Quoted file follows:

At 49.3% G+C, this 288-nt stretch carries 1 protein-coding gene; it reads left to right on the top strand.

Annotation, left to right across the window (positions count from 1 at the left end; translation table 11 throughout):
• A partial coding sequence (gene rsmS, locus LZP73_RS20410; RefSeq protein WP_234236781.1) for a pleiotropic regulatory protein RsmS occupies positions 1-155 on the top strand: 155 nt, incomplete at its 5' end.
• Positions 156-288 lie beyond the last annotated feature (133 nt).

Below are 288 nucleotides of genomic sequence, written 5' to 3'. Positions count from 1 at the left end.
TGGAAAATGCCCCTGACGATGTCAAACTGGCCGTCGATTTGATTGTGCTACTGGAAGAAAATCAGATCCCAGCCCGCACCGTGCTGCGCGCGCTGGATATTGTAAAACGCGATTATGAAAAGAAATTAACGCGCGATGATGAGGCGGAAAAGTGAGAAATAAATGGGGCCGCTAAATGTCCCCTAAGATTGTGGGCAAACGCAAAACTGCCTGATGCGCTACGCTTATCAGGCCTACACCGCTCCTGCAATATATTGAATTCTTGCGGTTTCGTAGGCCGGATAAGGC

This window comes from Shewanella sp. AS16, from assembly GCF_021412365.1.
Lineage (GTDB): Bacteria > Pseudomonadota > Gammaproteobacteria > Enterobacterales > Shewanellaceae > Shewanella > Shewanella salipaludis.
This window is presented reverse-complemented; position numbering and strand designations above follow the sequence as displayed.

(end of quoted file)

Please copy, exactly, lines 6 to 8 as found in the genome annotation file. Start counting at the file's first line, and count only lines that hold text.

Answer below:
TGGAAAATGCCCCTGACGATGTCAAACTGGCCGTCGATTTGATTGTGCTACTGGAAGAAAATCAGATCCCAGCCCGCACCGTGCTGCGCGCGCTGGATATTGTAAAACGCGATTATGAAAAGAAATTAACGCGCGATGATGAGGCGGAAAAGTGAGAAATAAATGGGGCCGCTAAATGTCCCCTAAGATTGTGGGCAAACGCAAAACTGCCTGATGCGCTACGCTTATCAGGCCTACACCGCTCCTGCAATATATTGAATTCTTGCGGTTTCGTAGGCCGGATAAGGC

This window comes from Shewanella sp. AS16, from assembly GCF_021412365.1.
Lineage (GTDB): Bacteria > Pseudomonadota > Gammaproteobacteria > Enterobacterales > Shewanellaceae > Shewanella > Shewanella salipaludis.